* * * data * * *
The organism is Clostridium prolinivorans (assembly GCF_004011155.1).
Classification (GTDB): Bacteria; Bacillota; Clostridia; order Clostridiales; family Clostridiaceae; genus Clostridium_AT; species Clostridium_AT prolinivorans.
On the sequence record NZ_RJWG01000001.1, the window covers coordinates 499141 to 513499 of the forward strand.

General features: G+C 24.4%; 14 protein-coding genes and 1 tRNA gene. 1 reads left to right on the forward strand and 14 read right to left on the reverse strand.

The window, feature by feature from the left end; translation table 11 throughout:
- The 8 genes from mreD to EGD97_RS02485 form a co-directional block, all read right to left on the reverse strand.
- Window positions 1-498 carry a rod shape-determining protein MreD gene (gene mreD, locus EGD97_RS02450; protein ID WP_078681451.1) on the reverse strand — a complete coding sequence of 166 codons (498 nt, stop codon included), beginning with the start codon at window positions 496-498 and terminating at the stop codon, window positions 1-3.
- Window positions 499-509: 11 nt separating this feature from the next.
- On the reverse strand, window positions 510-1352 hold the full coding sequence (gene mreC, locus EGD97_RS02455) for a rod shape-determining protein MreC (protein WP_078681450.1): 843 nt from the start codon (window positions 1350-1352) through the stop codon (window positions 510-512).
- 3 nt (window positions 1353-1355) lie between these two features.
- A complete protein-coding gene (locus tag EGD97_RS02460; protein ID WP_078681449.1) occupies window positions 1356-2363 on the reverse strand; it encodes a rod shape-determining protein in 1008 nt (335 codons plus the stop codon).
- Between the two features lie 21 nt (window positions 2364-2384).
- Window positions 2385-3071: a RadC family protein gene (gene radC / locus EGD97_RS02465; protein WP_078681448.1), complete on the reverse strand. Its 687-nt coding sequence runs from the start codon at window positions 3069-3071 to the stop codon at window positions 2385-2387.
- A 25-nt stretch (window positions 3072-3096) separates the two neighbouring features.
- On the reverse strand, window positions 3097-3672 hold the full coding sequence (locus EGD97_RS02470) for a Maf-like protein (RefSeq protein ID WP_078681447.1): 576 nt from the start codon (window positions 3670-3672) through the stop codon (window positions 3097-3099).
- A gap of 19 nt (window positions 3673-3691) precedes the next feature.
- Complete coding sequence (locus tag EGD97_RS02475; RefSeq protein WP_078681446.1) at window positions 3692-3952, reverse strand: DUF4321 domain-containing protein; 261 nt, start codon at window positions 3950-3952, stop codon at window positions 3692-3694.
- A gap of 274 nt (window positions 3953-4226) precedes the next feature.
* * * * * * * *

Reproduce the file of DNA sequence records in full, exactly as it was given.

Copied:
The organism is Clostridium prolinivorans (assembly GCF_004011155.1).
Classification (GTDB): Bacteria; Bacillota; Clostridia; order Clostridiales; family Clostridiaceae; genus Clostridium_AT; species Clostridium_AT prolinivorans.
On the sequence record NZ_RJWG01000001.1, the window covers coordinates 499141 to 513499 of the forward strand.

General features: G+C 24.4%; 14 protein-coding genes and 1 tRNA gene. 1 reads left to right on the forward strand and 14 read right to left on the reverse strand.

The window, feature by feature from the left end; translation table 11 throughout:
- The 8 genes from mreD to EGD97_RS02485 form a co-directional block, all read right to left on the reverse strand.
- Window positions 1-498 carry a rod shape-determining protein MreD gene (gene mreD, locus EGD97_RS02450; protein ID WP_078681451.1) on the reverse strand — a complete coding sequence of 166 codons (498 nt, stop codon included), beginning with the start codon at window positions 496-498 and terminating at the stop codon, window positions 1-3.
- Window positions 499-509: 11 nt separating this feature from the next.
- On the reverse strand, window positions 510-1352 hold the full coding sequence (gene mreC, locus EGD97_RS02455) for a rod shape-determining protein MreC (protein WP_078681450.1): 843 nt from the start codon (window positions 1350-1352) through the stop codon (window positions 510-512).
- 3 nt (window positions 1353-1355) lie between these two features.
- A complete protein-coding gene (locus tag EGD97_RS02460; protein ID WP_078681449.1) occupies window positions 1356-2363 on the reverse strand; it encodes a rod shape-determining protein in 1008 nt (335 codons plus the stop codon).
- Between the two features lie 21 nt (window positions 2364-2384).
- Window positions 2385-3071: a RadC family protein gene (gene radC / locus EGD97_RS02465; protein WP_078681448.1), complete on the reverse strand. Its 687-nt coding sequence runs from the start codon at window positions 3069-3071 to the stop codon at window positions 2385-2387.
- A 25-nt stretch (window positions 3072-3096) separates the two neighbouring features.
- On the reverse strand, window positions 3097-3672 hold the full coding sequence (locus EGD97_RS02470) for a Maf-like protein (RefSeq protein ID WP_078681447.1): 576 nt from the start codon (window positions 3670-3672) through the stop codon (window positions 3097-3099).
- A gap of 19 nt (window positions 3673-3691) precedes the next feature.
- Complete coding sequence (locus tag EGD97_RS02475; RefSeq protein WP_078681446.1) at window positions 3692-3952, reverse strand: DUF4321 domain-containing protein; 261 nt, start codon at window positions 3950-3952, stop codon at window positions 3692-3694.
- A gap of 274 nt (window positions 3953-4226) precedes the next feature.